Next, onto the show! It started with us gathering at the great lawn and waiting for the warriors to invite us in. This involved a lot of chubby guys yelling and gesturing with sticks. Then there was a bit of singing, and we were brought into the meeting house. Then, we enjoyed a few singing and dancing numbers, with the troupe of warriors and lady.. warriors? Anyway, they were pretty good. It seemed a bit like a high school play. In fact, I’m thinking it might have been the school break job for some of them, like you would go and work a summer camp for a few months – well, maybe you join the Maori troupe and entertain tourists. Anyway, they did the hakka dance – it’s cool, look it up. It’s the big-eyed, tongue-sticking-out dance – here’s the ending:

After the show, we chowed down on “real” Maori dishes, some of which were cooked in an underground pit. Honestly, most of the food seemed pretty normal to me, but it was still yummy. Later, we took another twilight tour of the geyser, but it had quieted down by then. Still, the area was misty and surreal, with the moon hanging low in the sky, muting all the yellow sulfur and blue rocks. It was getting chilly, so we lounged for a few minutes on some thermally heated rocks and shared a few cups of hot chocolate before heading home.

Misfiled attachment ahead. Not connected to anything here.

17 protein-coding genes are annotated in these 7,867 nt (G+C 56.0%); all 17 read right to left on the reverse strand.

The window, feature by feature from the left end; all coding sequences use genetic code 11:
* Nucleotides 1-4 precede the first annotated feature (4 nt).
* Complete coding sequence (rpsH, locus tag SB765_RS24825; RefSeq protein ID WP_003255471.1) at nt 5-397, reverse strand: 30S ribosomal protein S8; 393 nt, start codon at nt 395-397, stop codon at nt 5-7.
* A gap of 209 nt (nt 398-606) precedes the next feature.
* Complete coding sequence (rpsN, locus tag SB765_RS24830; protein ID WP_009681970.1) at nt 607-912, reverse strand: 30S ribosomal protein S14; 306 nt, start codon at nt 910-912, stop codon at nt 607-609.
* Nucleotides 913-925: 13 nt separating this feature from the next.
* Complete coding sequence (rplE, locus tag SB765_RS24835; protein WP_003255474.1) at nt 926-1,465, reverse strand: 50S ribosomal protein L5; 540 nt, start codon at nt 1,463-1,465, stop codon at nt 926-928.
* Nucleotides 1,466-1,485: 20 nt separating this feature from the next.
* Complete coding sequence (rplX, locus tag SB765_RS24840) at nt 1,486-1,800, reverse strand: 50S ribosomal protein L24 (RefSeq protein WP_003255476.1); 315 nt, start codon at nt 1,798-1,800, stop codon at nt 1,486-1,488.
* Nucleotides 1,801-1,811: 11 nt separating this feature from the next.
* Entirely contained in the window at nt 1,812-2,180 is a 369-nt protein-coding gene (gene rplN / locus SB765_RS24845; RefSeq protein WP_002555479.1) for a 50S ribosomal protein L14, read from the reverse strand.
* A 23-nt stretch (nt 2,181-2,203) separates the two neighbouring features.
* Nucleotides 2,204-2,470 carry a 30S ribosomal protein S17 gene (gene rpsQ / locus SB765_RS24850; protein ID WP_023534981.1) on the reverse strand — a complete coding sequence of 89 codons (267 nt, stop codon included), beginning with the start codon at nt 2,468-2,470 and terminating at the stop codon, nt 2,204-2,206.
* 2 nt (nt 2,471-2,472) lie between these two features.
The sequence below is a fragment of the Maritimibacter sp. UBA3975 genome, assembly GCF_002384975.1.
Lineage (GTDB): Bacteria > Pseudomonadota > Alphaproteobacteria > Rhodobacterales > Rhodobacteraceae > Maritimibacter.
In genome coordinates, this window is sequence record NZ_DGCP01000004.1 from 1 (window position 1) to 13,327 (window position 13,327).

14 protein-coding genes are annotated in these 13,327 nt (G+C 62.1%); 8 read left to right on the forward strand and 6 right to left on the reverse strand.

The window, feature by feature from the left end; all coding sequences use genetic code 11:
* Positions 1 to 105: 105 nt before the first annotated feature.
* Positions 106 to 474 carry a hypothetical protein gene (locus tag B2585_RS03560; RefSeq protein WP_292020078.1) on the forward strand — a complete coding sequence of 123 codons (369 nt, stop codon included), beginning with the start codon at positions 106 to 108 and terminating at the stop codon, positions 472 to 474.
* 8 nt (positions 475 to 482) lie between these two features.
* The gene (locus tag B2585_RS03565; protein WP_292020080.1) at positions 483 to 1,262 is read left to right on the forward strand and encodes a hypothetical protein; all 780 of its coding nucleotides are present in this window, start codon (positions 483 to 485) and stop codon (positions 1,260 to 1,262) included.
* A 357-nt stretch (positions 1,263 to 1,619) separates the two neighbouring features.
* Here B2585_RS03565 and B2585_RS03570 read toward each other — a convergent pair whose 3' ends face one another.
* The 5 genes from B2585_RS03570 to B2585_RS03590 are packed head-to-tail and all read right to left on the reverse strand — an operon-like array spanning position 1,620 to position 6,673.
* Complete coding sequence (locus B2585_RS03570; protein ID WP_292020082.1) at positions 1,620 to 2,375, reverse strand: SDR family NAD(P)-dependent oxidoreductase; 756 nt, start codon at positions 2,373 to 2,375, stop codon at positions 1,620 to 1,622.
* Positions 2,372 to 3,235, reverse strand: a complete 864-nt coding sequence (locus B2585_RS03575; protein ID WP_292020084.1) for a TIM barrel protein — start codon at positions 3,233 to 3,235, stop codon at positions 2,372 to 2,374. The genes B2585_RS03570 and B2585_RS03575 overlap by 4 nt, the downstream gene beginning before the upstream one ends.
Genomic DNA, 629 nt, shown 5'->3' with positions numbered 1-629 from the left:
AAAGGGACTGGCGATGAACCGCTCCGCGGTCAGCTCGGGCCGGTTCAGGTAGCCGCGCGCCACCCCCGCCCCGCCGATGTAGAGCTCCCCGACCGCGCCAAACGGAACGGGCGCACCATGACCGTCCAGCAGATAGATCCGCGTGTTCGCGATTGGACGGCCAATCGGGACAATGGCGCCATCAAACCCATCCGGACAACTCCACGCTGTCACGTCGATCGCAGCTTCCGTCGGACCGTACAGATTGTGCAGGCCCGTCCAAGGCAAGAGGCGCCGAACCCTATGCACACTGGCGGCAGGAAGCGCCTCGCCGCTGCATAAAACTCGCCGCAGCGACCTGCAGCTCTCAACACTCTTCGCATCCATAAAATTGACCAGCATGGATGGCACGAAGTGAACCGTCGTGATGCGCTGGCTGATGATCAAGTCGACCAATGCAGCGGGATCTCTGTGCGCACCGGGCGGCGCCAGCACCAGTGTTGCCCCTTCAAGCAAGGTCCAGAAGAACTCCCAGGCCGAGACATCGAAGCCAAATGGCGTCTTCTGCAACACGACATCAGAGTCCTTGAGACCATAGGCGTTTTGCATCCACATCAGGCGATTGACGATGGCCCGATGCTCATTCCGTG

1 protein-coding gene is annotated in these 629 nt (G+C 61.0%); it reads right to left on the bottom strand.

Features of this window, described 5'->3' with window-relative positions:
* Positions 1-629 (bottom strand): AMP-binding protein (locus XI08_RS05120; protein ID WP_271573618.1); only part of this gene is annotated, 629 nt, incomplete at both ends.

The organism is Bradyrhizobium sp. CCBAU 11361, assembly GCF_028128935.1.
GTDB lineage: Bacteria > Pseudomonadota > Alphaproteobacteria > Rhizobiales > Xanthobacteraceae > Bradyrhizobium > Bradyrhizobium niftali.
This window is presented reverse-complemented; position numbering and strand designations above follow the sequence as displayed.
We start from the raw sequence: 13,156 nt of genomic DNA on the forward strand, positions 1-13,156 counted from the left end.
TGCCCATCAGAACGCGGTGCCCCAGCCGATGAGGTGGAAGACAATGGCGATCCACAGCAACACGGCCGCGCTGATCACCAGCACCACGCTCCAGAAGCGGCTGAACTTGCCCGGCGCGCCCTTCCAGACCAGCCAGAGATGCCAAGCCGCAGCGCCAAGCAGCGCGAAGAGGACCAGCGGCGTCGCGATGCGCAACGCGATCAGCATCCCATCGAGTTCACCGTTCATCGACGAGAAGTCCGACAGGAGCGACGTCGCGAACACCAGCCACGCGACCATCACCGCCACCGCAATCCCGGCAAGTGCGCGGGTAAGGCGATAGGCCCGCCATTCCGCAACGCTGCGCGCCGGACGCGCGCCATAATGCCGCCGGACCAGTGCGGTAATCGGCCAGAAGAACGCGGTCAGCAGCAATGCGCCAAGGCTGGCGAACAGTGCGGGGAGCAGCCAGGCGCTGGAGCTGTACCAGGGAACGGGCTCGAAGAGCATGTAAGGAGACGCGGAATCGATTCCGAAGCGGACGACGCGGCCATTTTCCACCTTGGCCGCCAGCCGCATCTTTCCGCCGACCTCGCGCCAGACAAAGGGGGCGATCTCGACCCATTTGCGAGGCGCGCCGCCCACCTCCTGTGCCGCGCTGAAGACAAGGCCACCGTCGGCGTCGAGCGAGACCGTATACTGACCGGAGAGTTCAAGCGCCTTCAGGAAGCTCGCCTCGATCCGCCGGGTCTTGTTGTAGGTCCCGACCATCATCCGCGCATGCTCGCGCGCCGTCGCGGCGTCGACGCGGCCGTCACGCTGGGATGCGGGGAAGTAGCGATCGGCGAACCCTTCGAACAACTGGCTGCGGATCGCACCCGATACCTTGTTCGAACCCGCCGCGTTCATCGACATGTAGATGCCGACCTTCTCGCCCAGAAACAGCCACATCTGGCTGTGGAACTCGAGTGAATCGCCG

Perhaps it was just the magic of the evening, but I came away from Rotorua wondering if maybe we have a drop of Maori in our family tree. It certainly felt a bit like home!


New Zealand Part 2 – Touring Rotorua

Our second stop in our New Zealand adventure took us to a town in the middle of the north island called Rotorua. It’s famous for being a “thermal wonderland” – home to hot springs, geysers, volcanic lakes and a wicked sulphur smell. Like the town was built on rotten eggs. It’s also home to a large population of Maori, though of course we could really only see the tourist side of the culture, kitschy knick-knacks and culture nights. But it was still good fun.